Baton Rouge IVC Filter Lawyers
Your Legal Rights Concerning Defective IVC Filters
An inferior vena cava filter, or IVC filter, is an implanted device designed to prevent blood clots from reaching a patient’s lungs. Unfortunately, poorly designed and defective IVC filters have caused irreparable harm to thousands of patients. The most common injuries include punctured organs/veins, filter migration from the implant site and the creation of blood clots.
Injured patients and their family members may have the right to money damages through an IVC filter lawsuit. Most IVC product liability claims are being consolidated in federal court dockets specifically designed to address the widespread injuries cause by defective filters. Because there are thousands of IVC filter victims with varying injuries, it is important that you document your harm extensively and pursue legal recourse quickly.
The Dangers Of IVC Filters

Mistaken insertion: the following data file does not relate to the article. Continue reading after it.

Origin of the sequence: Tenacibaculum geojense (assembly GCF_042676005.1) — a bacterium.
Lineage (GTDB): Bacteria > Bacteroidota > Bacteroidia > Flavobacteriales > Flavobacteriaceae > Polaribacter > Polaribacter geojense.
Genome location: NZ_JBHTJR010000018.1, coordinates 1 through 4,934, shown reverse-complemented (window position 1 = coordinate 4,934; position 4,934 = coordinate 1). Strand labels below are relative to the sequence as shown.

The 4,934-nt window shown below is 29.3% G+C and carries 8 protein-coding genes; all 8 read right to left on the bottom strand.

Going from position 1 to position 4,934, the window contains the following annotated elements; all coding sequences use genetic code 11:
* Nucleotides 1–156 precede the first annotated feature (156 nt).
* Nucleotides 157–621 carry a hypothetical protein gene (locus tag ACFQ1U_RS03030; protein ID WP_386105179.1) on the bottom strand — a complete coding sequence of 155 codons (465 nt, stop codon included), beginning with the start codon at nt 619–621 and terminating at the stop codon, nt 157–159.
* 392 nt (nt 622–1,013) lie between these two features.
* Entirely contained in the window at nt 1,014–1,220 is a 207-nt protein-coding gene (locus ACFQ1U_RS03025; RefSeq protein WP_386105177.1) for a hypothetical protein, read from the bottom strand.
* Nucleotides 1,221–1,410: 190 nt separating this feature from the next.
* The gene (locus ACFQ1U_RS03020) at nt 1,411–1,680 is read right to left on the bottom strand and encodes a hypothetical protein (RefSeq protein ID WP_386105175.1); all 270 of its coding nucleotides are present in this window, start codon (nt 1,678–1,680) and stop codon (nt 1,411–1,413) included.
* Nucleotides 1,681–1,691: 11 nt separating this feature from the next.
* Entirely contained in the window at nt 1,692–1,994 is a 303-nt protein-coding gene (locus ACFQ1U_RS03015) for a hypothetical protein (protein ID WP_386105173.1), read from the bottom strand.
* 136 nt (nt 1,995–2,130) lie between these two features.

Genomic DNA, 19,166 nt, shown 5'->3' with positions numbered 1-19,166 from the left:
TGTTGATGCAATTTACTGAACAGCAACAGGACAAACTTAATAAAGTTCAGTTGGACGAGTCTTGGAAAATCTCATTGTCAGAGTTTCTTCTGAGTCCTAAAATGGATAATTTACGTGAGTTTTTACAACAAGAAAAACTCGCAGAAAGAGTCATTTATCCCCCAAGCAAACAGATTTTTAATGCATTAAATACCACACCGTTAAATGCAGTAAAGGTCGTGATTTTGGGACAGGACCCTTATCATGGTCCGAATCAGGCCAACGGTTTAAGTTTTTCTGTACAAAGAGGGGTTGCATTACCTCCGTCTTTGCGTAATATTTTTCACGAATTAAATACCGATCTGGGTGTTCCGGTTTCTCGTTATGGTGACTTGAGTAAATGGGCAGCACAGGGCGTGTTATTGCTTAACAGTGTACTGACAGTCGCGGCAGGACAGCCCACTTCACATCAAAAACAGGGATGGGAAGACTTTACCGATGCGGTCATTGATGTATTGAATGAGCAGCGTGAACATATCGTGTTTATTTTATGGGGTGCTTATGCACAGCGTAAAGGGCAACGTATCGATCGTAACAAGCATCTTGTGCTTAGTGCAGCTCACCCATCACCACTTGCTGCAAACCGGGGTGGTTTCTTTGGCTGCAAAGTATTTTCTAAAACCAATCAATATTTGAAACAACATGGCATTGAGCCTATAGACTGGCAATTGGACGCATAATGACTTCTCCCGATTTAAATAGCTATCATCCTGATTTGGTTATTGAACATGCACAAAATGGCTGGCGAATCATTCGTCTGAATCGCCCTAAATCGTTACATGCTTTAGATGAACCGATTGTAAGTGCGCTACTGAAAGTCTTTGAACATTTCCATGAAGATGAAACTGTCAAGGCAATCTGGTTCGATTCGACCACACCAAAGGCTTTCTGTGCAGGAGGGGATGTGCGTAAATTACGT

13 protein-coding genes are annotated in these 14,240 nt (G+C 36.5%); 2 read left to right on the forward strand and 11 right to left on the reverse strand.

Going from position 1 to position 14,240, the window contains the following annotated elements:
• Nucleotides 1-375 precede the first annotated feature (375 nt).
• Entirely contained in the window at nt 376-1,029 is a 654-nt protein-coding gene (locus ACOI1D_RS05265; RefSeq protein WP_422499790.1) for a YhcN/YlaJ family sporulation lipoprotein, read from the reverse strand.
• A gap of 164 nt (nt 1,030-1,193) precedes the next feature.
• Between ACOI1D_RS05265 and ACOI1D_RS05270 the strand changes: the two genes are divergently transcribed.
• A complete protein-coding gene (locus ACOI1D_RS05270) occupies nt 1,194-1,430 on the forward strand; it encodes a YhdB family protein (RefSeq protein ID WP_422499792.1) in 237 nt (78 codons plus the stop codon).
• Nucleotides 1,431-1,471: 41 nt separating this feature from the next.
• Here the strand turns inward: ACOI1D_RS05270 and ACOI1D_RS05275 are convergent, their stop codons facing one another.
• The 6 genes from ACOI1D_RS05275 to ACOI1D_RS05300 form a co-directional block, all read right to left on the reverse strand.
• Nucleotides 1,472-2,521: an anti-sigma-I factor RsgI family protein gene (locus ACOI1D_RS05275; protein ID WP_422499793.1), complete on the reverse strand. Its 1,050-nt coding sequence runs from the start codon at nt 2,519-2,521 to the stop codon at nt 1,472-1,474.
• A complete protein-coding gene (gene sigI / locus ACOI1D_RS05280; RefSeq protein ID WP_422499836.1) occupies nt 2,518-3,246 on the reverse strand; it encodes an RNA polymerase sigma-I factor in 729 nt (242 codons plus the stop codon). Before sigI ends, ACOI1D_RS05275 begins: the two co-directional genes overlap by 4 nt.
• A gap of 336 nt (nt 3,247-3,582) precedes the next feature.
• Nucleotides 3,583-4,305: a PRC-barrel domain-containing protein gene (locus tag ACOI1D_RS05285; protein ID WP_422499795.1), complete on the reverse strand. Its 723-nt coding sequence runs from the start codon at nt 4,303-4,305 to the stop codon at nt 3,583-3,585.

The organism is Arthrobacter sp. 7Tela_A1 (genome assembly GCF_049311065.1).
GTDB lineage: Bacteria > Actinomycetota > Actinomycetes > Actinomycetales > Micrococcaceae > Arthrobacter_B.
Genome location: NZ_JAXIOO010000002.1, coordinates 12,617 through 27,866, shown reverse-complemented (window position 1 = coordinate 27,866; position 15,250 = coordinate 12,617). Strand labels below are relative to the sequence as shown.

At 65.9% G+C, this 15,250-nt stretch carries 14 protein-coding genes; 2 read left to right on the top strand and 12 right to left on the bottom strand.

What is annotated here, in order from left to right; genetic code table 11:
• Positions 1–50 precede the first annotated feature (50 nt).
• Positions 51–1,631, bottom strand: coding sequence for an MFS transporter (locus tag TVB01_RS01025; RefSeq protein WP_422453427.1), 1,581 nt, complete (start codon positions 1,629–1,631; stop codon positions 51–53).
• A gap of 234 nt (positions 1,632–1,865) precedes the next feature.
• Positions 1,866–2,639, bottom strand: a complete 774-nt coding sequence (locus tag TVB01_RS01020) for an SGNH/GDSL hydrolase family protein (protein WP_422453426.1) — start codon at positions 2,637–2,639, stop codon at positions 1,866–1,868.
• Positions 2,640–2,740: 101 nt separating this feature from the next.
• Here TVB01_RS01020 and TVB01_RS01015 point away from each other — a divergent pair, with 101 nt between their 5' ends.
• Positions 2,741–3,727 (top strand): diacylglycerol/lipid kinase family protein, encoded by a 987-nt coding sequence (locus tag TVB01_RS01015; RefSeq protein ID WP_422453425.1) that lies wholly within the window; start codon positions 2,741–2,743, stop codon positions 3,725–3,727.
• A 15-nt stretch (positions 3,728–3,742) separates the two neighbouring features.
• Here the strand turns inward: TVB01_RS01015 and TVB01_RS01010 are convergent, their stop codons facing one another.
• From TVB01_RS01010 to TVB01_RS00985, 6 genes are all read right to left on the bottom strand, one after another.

The purpose of inferior vena cava filters is to prevent blood clots from reaching the lungs, a potentially fatal condition known as a pulmonary embolism (PE). However, many IVC filter manufacturers did a poor job designing and constructing the devices. One medical study found that 40 percent of implanted IVC filters had moved from their optimal position.
The type of defect and damage caused varies among patients, but the most common IVC injuries and problems include:
- Perforation, or puncture, of organs and blood vessels
- Failure to filter harmful blood clots after the device migrates or tilts
- Harm or death from IVC filter fractures, which send fragments through the bloodstream
- Blood clots, or embolization, caused by the IVC filter
- Lower-limb deep vein thrombosis (DVT)
IVC filters were designed to be used for only a short time – the U.S. Food and Drug Administration (FDA) listed the ideal implant time as 29 to 54 days – but many devices remain in the patient longer or fail before they can be removed. Further, IVC filter removal is often troublesome and presents its own risks.